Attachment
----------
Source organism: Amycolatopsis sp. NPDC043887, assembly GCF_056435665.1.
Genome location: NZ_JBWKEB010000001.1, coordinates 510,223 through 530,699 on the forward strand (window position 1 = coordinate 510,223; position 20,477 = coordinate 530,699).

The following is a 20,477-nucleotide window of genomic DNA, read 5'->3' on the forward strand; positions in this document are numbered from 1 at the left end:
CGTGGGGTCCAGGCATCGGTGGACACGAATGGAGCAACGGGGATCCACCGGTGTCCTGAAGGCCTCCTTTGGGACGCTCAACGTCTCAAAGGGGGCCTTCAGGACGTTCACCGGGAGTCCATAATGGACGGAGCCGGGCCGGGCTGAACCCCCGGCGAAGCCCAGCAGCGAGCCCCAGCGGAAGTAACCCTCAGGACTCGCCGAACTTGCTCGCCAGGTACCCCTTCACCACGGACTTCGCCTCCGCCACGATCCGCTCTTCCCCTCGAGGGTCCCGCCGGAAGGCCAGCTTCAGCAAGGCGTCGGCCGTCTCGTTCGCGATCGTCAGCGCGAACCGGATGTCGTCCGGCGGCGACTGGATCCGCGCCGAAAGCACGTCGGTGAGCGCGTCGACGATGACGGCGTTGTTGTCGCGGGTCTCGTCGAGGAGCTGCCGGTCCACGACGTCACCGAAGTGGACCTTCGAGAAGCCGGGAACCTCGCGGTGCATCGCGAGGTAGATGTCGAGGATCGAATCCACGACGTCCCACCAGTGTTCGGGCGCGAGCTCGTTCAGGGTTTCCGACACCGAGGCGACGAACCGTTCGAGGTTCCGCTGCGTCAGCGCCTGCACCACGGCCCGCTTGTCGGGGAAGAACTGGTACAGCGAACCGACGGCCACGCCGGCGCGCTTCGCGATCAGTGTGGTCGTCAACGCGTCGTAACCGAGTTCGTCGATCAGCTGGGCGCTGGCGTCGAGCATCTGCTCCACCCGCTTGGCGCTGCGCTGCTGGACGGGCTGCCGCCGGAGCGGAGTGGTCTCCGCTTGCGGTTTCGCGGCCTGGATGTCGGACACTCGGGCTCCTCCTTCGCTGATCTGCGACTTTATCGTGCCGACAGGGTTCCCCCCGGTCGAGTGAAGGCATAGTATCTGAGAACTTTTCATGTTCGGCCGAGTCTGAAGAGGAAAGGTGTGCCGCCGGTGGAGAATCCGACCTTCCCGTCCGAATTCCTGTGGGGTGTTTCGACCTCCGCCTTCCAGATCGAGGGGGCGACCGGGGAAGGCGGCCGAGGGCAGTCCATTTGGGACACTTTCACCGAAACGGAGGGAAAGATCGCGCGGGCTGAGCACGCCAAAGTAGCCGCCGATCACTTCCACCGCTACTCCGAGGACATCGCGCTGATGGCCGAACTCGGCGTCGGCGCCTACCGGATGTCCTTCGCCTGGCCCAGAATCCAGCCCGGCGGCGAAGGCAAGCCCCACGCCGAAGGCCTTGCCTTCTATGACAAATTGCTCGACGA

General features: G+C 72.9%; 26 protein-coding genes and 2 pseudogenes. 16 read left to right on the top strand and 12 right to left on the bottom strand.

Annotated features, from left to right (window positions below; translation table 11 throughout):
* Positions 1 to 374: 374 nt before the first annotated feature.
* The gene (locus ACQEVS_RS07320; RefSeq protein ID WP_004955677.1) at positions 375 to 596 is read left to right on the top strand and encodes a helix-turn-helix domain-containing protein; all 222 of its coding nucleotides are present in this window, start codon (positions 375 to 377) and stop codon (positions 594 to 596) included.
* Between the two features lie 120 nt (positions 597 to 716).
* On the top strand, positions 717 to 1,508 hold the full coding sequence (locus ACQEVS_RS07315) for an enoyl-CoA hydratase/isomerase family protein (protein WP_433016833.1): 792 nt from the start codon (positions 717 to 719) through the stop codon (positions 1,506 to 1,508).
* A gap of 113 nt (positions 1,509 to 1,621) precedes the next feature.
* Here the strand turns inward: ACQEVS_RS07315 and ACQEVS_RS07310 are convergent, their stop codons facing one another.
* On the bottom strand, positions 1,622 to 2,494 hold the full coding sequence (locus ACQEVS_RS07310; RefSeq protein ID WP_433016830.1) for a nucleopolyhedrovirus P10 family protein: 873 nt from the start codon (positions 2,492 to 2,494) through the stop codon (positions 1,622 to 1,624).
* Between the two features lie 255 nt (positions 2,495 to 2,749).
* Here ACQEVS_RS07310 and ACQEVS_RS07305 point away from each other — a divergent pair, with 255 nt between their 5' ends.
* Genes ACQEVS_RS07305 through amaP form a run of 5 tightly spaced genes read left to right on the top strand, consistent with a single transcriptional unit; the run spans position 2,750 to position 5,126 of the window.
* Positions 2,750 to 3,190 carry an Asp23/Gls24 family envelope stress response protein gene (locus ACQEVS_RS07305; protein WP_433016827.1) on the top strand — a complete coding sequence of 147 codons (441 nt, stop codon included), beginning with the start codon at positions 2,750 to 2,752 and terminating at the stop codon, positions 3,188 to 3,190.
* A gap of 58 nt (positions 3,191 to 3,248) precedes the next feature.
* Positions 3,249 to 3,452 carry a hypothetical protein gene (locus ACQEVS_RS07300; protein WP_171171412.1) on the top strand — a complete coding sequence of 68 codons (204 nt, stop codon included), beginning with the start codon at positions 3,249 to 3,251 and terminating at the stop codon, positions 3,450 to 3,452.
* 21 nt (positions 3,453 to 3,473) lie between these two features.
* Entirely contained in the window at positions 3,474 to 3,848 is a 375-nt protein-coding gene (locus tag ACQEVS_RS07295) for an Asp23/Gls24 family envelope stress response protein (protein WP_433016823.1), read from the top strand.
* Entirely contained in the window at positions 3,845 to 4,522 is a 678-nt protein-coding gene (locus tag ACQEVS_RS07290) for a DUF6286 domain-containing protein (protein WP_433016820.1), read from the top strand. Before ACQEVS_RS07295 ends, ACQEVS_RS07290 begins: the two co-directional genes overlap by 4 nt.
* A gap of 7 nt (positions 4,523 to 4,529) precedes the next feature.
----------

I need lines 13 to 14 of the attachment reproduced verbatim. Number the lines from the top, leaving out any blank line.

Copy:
* On the bottom strand, positions 1,622 to 2,494 hold the full coding sequence (locus ACQEVS_RS07310; RefSeq protein ID WP_433016830.1) for a nucleopolyhedrovirus P10 family protein: 873 nt from the start codon (positions 2,492 to 2,494) through the stop codon (positions 1,622 to 1,624).
* Between the two features lie 255 nt (positions 2,495 to 2,749).